How to Take a Gap Year

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Taking a year off between the completion of your degree and diving into the corporate jungle is an international trend, supported globally as a means to self discovery, bridging the gap between education and the "real world."However, for most of us, it isn't as easy as spinning a globe, picking a spot, and jumping on a plane. Careful planning should go into making your gap year happen, and, straight from a recent grad about to depart on her very own gap year, here's the way to do it.

The first, and most important, step to planning a phenomenal gap year is to decide exactly what it is you hope to accomplish in the time you're taking for yourself. Is it about fluffing your resume with some international flair?Accomplishing something you've always dreamed of, like a deep sea dive or volunteer work in Kenya?Just getting away from the norm, branching out and discovering something about yourself?Figuring out exactly what you hope to gain on your Gap Year will help tremendously in the path to planning it.

Once you've figured out a basic idea of what you hope to gain from your experience, it should now be clear whether you should be packing hiking gear or office attire. Zoning in on as specific a plan as possible is key, and once you know what you're looking for, you can begin to explore potential jobs, mountain trails or whatever it is you've decided to look for.

Many people use their Gap Year as a means to backpack across many regions, seeing as much as they possibly can. If that's something you're considering, it's important to figure out where exactly you want to go, what it will take to get there and how long you want to stay in each place.Also, decide if you want to explore your own nation or go abroad, as that difference will significantly affect the planning to follow.

Finances are going to be the single biggest challenge for most recent grads wanting to head out on their own for a year of solo adventure. If your parents are footing the bill or savings has it covered, then you're set.However, if like most other students, you've currently got a bank balance of less than the cost of dinner, there's absolutely no rule stating you have to depart for Gap Year the day after graduation. Find a way to save until you have the amount you need to get yourself there, and stay supported. In fact, making the funds yourself will likely enrich your experience.Also, take into consideration whether you'll be working while away. If you don't plan on finding any sort of supplement for your income once you're gone, it will take much longer to save.

Research is now your best friend. Find as many books, websites, and discussion boards as possible with information pertaining to your plan. This will help you draw up your financial estimates, figure out how to pack and provide invaluable advice from people who have already done something similar to what you're planning.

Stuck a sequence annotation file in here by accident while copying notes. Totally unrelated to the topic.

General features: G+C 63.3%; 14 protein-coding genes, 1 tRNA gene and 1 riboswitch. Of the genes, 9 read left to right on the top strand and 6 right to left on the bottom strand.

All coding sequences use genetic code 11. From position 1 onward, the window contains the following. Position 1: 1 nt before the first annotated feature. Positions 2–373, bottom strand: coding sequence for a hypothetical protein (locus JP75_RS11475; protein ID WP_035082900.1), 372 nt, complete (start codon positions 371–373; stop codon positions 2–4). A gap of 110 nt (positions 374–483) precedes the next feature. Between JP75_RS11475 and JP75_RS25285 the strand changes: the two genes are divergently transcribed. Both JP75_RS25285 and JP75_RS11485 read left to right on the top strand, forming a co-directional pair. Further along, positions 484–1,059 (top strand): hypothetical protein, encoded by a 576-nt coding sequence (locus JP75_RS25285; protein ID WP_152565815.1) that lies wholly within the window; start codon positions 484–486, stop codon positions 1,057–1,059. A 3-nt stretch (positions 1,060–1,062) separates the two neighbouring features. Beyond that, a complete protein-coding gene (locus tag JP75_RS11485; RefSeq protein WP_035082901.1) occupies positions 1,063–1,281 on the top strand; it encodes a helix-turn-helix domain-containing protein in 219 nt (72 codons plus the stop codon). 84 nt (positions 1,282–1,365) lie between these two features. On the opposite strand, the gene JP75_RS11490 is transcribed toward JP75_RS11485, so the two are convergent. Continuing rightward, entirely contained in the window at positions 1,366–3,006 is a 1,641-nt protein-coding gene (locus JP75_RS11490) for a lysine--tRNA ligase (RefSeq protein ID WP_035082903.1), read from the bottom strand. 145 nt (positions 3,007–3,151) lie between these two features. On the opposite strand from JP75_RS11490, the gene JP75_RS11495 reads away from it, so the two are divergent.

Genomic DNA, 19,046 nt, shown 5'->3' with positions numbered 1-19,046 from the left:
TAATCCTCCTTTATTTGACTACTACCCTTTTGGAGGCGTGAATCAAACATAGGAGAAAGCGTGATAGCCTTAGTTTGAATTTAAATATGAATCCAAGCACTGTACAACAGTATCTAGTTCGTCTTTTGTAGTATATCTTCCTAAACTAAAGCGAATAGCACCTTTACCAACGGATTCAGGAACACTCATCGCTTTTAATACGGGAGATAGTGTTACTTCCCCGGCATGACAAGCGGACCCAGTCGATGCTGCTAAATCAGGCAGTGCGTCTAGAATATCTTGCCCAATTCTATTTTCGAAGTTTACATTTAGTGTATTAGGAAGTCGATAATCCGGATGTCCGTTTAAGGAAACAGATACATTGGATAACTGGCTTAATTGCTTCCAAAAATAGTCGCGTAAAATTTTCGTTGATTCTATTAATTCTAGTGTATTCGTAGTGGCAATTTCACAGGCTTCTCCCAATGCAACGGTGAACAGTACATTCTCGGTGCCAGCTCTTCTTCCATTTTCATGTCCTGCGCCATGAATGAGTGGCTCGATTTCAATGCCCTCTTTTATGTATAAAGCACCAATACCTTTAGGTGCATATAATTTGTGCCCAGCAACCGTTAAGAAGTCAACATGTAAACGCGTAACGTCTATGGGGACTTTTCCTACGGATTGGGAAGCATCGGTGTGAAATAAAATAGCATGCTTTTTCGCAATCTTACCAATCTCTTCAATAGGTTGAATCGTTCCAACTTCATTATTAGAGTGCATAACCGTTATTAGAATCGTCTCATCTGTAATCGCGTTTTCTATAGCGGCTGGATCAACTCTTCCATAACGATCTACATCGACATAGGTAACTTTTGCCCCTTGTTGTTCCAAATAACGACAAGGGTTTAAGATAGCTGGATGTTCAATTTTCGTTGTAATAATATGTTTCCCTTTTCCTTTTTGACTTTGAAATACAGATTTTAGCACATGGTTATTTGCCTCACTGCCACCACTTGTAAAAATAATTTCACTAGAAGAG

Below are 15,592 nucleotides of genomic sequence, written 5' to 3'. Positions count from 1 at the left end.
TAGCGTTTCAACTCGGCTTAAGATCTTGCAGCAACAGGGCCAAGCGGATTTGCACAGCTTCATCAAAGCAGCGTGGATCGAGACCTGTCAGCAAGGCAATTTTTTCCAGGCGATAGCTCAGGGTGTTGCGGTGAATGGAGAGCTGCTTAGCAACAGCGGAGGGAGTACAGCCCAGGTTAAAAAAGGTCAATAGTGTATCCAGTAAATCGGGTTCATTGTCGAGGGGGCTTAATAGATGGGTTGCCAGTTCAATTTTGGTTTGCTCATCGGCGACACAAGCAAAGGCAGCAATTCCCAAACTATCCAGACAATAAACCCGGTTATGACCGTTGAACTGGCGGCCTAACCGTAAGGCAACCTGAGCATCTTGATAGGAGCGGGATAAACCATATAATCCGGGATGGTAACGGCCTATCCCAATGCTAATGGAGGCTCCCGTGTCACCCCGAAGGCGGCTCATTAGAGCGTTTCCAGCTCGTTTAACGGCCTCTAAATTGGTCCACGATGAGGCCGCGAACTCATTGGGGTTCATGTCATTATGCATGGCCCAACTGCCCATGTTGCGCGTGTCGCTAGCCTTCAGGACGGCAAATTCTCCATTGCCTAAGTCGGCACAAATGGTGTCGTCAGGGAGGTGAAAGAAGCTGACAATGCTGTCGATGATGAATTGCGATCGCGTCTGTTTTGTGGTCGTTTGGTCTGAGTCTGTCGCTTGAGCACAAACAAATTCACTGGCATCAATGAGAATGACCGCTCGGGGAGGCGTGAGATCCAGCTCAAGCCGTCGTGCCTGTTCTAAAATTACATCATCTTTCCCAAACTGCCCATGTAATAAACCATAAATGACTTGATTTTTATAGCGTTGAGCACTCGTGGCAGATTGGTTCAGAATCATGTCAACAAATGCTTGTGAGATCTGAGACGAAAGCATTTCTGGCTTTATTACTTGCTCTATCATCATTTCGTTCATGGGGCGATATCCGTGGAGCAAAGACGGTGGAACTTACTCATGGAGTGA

You're going to want to set up first night (or first week) housing before you depart. Hostels are a popular option for recent grads traveling, but if you're moving to one location, you may be able to set up your future living accommodations before you leave.Ditto with transportation. Figure out what options you have in your planned destination and choose one well before leaving.

Create a timeline for both departure and return. You don't have to stick to it exactly, but it's important to have an idea of when you plan to go, how long you intend to be there and when you want to be back.

As mentioned before, make sure you've found housing and transportation that you can rely on. It's also a good idea to check the medical resources nearby, just in case.If you're backpacking, make sure to plan ahead in all three of those areas before moving from one location to the next.

Even the most frugal run out of money sometimes. Make sure there's an emergency fund or a means to make more if you're living on savings.

You created a plan before you left, and it's always there to refer to when you feel like you've hit a dead end. However, if the plan starts to feel stuffy, change it. This year is about you, not your obligations!

Though it may be difficult to return to the norm after your adventure, most people find themselves re-energized and ready to enter the workforce. However, if you've been offered a permanent position at your internship in Greece, or just can't stand the idea of leaving Indonesia, then just remember, you don't necessarily have to.It could be the thing you discovered about yourself while abroad is that you want to stay abroad.Good luck!

Tips & Warnings

  • Pack lightly.
  • Try to go it alone, though group expeditions can also be rewarding.
  • Enjoy yourself, above all.
  • If you do travel with a group, make sure that you're all doing something individually, especially if you're working abroad. The most important part of this experience is individual growth and independence.

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